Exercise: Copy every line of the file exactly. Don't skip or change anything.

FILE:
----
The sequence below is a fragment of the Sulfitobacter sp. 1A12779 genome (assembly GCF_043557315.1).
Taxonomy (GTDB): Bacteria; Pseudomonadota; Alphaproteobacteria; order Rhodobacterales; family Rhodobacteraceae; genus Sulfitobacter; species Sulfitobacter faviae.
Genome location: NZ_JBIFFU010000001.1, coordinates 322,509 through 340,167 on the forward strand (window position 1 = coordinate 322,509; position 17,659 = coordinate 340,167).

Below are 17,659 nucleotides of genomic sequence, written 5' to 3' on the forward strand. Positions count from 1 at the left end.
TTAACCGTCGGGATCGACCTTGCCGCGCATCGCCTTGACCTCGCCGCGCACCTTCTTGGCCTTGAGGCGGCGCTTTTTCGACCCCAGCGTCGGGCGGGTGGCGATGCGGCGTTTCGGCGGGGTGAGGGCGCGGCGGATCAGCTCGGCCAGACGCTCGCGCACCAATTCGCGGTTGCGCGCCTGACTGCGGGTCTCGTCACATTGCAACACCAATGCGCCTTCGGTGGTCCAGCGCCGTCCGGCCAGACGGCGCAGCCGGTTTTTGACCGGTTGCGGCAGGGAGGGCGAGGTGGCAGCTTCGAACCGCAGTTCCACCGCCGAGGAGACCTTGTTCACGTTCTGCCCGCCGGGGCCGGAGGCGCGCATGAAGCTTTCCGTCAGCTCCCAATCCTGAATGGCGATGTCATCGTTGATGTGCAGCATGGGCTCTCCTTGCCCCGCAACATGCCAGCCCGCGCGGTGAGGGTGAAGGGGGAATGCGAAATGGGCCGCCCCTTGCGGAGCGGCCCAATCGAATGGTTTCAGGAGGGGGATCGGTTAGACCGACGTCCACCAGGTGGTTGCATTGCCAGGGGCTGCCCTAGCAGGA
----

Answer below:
The sequence below is a fragment of the Sulfitobacter sp. 1A12779 genome (assembly GCF_043557315.1).
Taxonomy (GTDB): Bacteria; Pseudomonadota; Alphaproteobacteria; order Rhodobacterales; family Rhodobacteraceae; genus Sulfitobacter; species Sulfitobacter faviae.
Genome location: NZ_JBIFFU010000001.1, coordinates 322,509 through 340,167 on the forward strand (window position 1 = coordinate 322,509; position 17,659 = coordinate 340,167).

Below are 17,659 nucleotides of genomic sequence, written 5' to 3' on the forward strand. Positions count from 1 at the left end.
TTAACCGTCGGGATCGACCTTGCCGCGCATCGCCTTGACCTCGCCGCGCACCTTCTTGGCCTTGAGGCGGCGCTTTTTCGACCCCAGCGTCGGGCGGGTGGCGATGCGGCGTTTCGGCGGGGTGAGGGCGCGGCGGATCAGCTCGGCCAGACGCTCGCGCACCAATTCGCGGTTGCGCGCCTGACTGCGGGTCTCGTCACATTGCAACACCAATGCGCCTTCGGTGGTCCAGCGCCGTCCGGCCAGACGGCGCAGCCGGTTTTTGACCGGTTGCGGCAGGGAGGGCGAGGTGGCAGCTTCGAACCGCAGTTCCACCGCCGAGGAGACCTTGTTCACGTTCTGCCCGCCGGGGCCGGAGGCGCGCATGAAGCTTTCCGTCAGCTCCCAATCCTGAATGGCGATGTCATCGTTGATGTGCAGCATGGGCTCTCCTTGCCCCGCAACATGCCAGCCCGCGCGGTGAGGGTGAAGGGGGAATGCGAAATGGGCCGCCCCTTGCGGAGCGGCCCAATCGAATGGTTTCAGGAGGGGGATCGGTTAGACCGACGTCCACCAGGTGGTTGCATTGCCAGGGGCTGCCCTAGCAGGA